Category Archives: OUR BEST POSTS

The Gospel vs. George F. Will

David Farenthold, “Austerity is a hard nut to crack”
George F. Will, “2013’s lesson for conservatives”

Farenthold asks what’s best for the country.  Will asks what’s best for conservatives.  That difference illustrates what Trojan Horse Productions and The William Tell Show are all about.
Continue reading The Gospel vs. George F. Will

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Giving it all away

At work on Tuesday 05/08/12, the radio station they had on the PA played Genesis’ “Giving it all away.”

People see things different ways given their personal circumstances.

I know nothing about Phil Collins personally. But in all likelihood, were he to “give it all away” as he understands it, he would probably have a lot left.

Not I.

All I own is the contents of two heavy bags. Giving it all away would be a simple gesture. And afterwards, I would have nothing.

———— ♦ ————

That afternoon, as usual, as soon as I got to my bunk I sat down and got out my medications for the evening. The guy assigned to the bunk above me was a newcomer, real clean-cut, a Jake Pavelka lookalike.

“Got any goodies in those pill bottles?” he asked.

“No,” I answered.

“It’d been cooler if you’d said yes,” he said.

As usual, I put my meds back in my zipper bag when I finished, and, as usual, I locked it.

Because of guys like him.

(Originally published 05/09/12 at Trojan Horse Productions.  Reposted 10/30/13, 12/29/16.)
talk show host, on air talent, radio talk show, the homeless blogger

Swimming against the tide

The Trump administration’s alternative Christianity

In recent weeks, I have become strongly motivated to become upwardly mobile. This raises theological issues.

Phil Zuckerman is a non-believer. He has no accountability to Jesus or the Scriptures. He doesn’t have to walk the Christian walk or talk the Christian talk. He doesn’t face the challenges, or have to do the work, I do as a follower of Jesus. Yet he wants to prescribe what Christianity must be.

He ascribes a certain Christianity to those who surround Donald Trump, and finds fault with it. I have no need to adopt or reject that Christianity. I have my own to practice. But it is not what Zuckerman wants to prescribe to me.

What’s wrong with Trump’s cronies? Apparently, as Zuckerman sees it, what’s wrong with them is that they’re prosperous. The love of God, as he portrays it, does not apply to prosperous people, but instead the poor. Only the poor.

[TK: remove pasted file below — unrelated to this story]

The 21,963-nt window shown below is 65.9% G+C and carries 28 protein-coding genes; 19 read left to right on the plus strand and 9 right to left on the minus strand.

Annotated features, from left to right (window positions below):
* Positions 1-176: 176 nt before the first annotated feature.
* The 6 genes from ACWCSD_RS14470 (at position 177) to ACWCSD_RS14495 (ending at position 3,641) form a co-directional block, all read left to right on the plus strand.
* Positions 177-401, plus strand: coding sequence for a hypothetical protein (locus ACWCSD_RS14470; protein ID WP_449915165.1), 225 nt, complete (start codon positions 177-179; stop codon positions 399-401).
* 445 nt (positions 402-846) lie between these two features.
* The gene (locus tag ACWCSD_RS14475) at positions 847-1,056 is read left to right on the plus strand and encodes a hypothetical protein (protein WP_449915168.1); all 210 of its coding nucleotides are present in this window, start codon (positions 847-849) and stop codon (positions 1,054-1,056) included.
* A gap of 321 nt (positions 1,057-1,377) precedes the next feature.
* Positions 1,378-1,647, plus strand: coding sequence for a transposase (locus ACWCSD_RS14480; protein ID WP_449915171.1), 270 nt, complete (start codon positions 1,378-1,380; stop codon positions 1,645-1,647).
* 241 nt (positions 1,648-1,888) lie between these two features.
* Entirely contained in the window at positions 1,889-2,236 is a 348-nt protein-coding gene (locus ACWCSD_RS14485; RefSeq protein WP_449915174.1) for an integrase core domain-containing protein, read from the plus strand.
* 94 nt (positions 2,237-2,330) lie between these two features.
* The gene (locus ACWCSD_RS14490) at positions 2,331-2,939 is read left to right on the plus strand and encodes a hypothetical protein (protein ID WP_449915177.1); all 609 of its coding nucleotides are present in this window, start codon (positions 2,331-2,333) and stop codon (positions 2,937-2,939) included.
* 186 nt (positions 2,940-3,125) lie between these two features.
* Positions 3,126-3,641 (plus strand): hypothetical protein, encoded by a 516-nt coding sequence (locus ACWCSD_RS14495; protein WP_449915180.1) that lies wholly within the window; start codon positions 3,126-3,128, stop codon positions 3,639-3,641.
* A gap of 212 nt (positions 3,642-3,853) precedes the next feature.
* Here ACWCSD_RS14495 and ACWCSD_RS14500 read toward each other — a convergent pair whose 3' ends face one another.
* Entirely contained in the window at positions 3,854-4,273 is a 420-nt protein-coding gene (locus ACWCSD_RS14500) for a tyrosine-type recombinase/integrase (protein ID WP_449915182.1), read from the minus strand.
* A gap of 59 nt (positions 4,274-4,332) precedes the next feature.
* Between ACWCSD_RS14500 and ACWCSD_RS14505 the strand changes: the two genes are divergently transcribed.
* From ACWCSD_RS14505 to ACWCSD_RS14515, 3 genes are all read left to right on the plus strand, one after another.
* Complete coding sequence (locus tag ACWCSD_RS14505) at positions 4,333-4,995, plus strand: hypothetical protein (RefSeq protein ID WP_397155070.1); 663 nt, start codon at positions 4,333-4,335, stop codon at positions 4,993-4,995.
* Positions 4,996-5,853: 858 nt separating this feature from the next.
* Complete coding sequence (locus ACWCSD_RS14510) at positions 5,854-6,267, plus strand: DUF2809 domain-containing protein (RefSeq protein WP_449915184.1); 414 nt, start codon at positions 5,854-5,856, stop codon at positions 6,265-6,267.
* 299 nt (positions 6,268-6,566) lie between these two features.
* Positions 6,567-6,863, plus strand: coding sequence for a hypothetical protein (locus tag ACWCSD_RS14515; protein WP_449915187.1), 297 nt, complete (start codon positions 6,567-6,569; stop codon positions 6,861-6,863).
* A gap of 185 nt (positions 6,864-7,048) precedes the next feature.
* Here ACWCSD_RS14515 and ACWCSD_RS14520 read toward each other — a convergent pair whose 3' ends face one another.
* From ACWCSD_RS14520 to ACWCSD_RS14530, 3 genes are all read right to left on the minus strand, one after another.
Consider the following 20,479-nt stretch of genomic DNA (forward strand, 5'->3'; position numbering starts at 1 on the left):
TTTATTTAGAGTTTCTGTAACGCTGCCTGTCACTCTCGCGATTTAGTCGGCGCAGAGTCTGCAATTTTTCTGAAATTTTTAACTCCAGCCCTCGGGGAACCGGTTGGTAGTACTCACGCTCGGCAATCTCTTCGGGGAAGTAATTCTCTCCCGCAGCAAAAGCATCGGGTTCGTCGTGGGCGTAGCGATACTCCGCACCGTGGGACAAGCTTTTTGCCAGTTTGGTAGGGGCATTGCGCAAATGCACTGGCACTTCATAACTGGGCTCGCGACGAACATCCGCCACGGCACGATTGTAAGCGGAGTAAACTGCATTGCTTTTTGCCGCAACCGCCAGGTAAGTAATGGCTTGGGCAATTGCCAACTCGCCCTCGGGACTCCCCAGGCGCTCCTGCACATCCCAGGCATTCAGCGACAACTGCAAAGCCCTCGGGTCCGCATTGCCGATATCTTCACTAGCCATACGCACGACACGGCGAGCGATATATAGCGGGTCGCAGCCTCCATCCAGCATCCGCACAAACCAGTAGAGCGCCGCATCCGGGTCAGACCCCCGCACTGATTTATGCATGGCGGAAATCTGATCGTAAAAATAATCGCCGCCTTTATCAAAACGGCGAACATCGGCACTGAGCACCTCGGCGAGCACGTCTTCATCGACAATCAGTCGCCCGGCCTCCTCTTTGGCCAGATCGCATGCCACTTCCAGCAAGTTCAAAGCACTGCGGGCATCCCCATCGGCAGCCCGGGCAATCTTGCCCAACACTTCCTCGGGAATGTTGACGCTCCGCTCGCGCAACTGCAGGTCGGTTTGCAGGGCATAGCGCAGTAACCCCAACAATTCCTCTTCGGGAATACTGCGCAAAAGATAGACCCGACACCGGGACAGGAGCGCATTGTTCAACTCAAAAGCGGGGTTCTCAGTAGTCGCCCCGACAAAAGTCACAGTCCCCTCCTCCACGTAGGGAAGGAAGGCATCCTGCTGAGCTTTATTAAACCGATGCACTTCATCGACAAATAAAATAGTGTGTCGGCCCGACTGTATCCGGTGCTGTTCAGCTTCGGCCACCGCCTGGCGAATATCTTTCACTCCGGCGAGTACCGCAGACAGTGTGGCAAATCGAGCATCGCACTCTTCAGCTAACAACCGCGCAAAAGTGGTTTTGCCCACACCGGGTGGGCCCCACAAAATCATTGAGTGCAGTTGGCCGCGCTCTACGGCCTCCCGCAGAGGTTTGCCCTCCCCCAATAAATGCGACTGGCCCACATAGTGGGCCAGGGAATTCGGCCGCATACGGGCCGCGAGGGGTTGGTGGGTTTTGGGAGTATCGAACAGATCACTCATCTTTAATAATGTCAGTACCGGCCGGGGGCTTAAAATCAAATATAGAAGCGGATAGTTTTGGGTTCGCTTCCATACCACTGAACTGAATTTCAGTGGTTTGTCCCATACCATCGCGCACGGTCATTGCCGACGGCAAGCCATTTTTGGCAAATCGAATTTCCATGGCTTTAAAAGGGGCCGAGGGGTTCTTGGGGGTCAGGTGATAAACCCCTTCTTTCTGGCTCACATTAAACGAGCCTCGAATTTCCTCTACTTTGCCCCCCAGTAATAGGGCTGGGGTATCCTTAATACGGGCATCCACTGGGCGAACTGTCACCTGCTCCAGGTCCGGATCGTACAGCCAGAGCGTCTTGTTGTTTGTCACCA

So, according to the Christianity Zuckerman would prescribe for me, if I become prosperous, God won’t love me any more.

If anyone finds that he says differently from that, please advise. I welcome correction.

(Sigh.)

To walk the path to which I feel I’m called, I may need to focus on a Jesus saying Zuckerman does not cite. In fact, I have never heard any liberal cite it. Nor has it ever been cited in the chapel services at the homeless shelter where I stay; where they seem to think that all that matters is what one believes, and never what one does.

In Matthew 5:14-16, Jesus said, “You are the light of the world. … So let your light shine before others, that they may see your good works and give glory to your Father in heaven.”

In other words, do praiseworthy things.

Praiseworthy actions glorify God.

If I were to become self-supporting, would that be praiseworthy?

Might my example encourage or inspire others?

Might I even teach, by example, the ways whereby one may become self-supporting?

Would that serve God?

As to the whole thrust of liberal ideology, it appears that, if I strive to do what I feel called by God to do, I’m swimming against the tide.

Tight vs. loose: Politics and mysticism

Wednesday, June 21, 2017

Monday, I lived my life the whole day the way I’ve always said one should, consistent with The Way of Peace. This was an accomplishment, and has been a long time coming. At bedtime, I was so proud of myself, I fully expected to be rewarded with a pleasant dream.

That didn’t happen.

The dream I did have was all about concepts, and wasn’t pleasant. It said, “Conservatism is tight; liberalism is loose.” It said I am currently being tight. I didn’t like being told that, and I didn’t like the fact that it was so.

Not because I have anything against conservatism. Though I tend in a more liberal direction, conservatism and liberalism are both largely immaterial to me.

But I would wind up pondering a lot, Tuesday, about how I would rather be.